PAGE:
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Here is a different headline from Spain by another reporter "Pope says Darwin's theory not completely provable" Here is the text "Benedict XVI, in his first extended reflections on evolution published as pope, says that Darwin's theory can't be finally proven and that science has unnecessarily narrowed humanity's view of creation. Pope Benedict XVI Benedict XVI, in his first extended reflections on evolution published as pope, says that Darwin's theory can't be finally proven and that science has unnecessarily narrowed humanity's view of creation - but stopped short of endorsing intelligent design. In a new book, "Creation and Evolution," published Wednesday in German, the pope praised progress gained by science, but cautioned that evolution raises philosophical questions science alone cannot answer. "The question is not to either make a decision for a creationism that fundamentally excludes science, or for an evolutionary theory that covers over its own gaps and does not want to see the questions that reach beyond the methodological possibilities of natural science," the pope said. Rather, scientific and philosophical reason must work together, he said, in a way that does not exclude faith. "I find it important to underline that the theory of evolution implies questions that must be assigned to philosophy and which themselves lead beyond the realms of science," the pope was quoted as saying in the book."jerry
April 11, 2007
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I find this initial article far more leaning towards ID than away from it although it uses the rhetorical ploy "theistic evolution". What really struck me was a very subtle note I have been seeing over and over. "US court(s) have ruled both creationism and ID are religious views that cannot be taught in public school science classes there." In conflating the two they make it appear as there have been numerous court cases revolving around ID. There has only been one and it is centralized to Pennsylvania and does not have any legal weight although it does posses the weight of threat for other school boards.late_model
April 11, 2007
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This story is by one reporter and is in various newpapers now. Interesting how the headlines change. From the Daily Mail "Pope Benedict 'believes in evolution" From the Sydney Morning Herald "Evolution not completely provable: Pope" From Newsmax "Pope: Science 'Too Narrow' to Explain Creation" From Brisbane Times "Evolution not completely provable: Pope" From Daily News of India "Pope feels science can’t explain creation"jerry
April 11, 2007
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You see ever since I began visiting this site, I have been under the impression that there was a growing amount of evidence in favor of intelligent design. Personally, I don't think the God of Christianity or Judaism is compatible with the God of Evolutionists. That God set off the big bang and let it go from there. If the Roman Catholic Church begins to embrace whole heartedly the ideas of Charles Darwin, then that just shows that one of the great Churches of Christianity has given itself over to the forces of materialism and secularism. Needless to say, I am not pleased. It is upsetting to me, that the work of Mike Behe, Percival Davis, Bill Dembski, Dean Kenyon, Steve Meyer, Paul Nelson and others has been with such hostility from the secular world. Apparently, the Darwinists have already made their minds up about things and refuse to listen to objective commentary from the other side. I fear that we may be on the loosing side of the battle. Not because we are not right or in the right, but because Western Society is too far gone.DanaMcgee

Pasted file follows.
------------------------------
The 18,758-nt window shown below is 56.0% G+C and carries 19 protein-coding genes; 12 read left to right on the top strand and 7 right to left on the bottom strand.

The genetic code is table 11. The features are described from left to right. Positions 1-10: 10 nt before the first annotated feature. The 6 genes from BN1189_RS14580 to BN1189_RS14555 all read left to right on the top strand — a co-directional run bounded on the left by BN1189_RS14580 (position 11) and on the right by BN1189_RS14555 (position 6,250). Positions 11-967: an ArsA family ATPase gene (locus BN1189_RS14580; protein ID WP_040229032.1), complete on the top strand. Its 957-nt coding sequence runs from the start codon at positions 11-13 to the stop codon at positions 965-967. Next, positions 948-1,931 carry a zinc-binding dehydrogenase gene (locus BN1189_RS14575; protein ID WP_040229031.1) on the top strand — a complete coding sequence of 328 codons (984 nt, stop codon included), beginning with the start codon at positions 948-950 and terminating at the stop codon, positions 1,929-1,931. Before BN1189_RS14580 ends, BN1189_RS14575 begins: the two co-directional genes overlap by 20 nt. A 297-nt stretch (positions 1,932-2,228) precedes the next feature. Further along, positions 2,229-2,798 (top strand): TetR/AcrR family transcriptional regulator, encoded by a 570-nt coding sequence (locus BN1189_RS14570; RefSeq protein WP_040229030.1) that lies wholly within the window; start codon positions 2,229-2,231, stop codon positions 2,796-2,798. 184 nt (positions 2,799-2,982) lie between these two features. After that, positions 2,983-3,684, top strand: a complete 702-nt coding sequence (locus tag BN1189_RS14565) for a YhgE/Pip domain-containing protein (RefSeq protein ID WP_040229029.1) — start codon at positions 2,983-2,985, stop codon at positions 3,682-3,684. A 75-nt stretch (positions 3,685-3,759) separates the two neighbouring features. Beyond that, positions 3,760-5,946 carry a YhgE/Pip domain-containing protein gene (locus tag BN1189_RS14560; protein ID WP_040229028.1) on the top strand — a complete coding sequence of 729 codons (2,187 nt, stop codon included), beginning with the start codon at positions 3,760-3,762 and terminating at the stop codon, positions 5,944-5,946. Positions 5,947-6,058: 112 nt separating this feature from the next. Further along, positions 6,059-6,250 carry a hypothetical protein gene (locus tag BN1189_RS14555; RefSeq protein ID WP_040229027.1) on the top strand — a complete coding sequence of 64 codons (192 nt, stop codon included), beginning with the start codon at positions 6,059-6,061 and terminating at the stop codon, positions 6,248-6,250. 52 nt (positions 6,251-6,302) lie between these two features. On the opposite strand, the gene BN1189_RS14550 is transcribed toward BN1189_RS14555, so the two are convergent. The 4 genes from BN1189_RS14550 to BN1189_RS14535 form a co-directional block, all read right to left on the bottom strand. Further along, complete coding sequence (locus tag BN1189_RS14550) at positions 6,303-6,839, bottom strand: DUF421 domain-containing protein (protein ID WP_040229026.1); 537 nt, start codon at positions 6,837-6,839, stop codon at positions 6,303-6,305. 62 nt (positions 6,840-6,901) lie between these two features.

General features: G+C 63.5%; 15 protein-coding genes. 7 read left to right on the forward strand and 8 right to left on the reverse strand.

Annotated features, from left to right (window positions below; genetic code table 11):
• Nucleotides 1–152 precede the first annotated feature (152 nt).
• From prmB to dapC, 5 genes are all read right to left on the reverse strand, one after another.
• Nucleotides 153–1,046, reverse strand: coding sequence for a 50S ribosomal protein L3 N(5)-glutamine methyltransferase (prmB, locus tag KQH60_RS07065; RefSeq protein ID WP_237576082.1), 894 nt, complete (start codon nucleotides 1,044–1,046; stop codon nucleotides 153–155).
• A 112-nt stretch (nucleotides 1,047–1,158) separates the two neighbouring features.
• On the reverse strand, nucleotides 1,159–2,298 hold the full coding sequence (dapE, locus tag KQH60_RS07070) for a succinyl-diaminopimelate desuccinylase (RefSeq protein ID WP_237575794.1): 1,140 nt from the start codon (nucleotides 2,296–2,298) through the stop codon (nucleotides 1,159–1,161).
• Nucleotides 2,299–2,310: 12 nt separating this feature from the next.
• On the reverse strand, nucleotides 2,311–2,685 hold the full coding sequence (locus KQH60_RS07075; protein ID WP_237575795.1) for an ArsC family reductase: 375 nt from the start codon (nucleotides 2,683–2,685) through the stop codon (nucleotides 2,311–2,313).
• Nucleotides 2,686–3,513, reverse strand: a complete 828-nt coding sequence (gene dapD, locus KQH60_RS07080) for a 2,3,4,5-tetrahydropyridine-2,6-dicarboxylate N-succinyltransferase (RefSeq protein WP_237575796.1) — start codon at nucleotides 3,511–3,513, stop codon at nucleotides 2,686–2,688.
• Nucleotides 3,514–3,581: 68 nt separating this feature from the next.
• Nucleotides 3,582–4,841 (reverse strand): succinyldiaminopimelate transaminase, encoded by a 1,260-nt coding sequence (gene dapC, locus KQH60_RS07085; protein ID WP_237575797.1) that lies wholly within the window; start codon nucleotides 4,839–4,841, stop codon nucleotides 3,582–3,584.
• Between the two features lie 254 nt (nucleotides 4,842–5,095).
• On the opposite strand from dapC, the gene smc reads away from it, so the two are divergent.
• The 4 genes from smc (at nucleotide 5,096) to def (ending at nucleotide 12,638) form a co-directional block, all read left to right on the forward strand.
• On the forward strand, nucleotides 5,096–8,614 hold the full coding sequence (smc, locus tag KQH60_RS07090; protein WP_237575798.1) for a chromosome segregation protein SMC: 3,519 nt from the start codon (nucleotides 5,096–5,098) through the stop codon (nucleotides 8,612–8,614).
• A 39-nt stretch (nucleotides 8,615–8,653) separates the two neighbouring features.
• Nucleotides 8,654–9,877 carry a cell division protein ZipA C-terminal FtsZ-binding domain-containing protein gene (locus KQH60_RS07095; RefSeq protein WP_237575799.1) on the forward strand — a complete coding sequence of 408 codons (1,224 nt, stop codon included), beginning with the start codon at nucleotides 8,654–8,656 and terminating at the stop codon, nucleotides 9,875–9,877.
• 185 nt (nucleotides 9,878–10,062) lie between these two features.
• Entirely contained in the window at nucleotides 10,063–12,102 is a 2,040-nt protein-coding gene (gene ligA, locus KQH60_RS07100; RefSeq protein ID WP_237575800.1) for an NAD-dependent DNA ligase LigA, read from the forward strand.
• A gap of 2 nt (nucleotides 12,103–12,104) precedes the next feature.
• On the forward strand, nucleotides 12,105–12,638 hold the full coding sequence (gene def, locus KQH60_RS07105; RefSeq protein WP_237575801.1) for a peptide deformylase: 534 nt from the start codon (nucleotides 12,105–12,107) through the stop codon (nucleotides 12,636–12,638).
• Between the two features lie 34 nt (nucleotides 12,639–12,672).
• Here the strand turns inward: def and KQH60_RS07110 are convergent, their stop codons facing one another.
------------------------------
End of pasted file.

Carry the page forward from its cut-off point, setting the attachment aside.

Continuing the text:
April 11, 2007
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Oops, I meant to say "My question here is truly a request for information" NOT "truly a request for not information..."jb
April 11, 2007
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Is "Theistic Evolution" one and the same with "Guided Evolution" or "Telic Evolution?" Or is TE a form of standard, a-telic, chance-driven Darwinism that just adds God to the picture by allowing that maybe he started the ball rolling? I really have never understood the distinctions. My question here is truly a request for not information, and not just rhetorical. In what way is Dr. Behe, for example, an "Evolutionist" in a different sense than say Francis Collins or Alister McGrath? How does a rejection of Theistic Evolution square with acceptance of "Common Descent?" (Which seems to be Dr. Dembski's position). Again, this is not mere polemic rhetoric; I truly am a little confused.jb
April 11, 2007
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I think Dembski has persuasively shown that theistic evolution is rhetorical nonsense.jaredl
April 11, 2007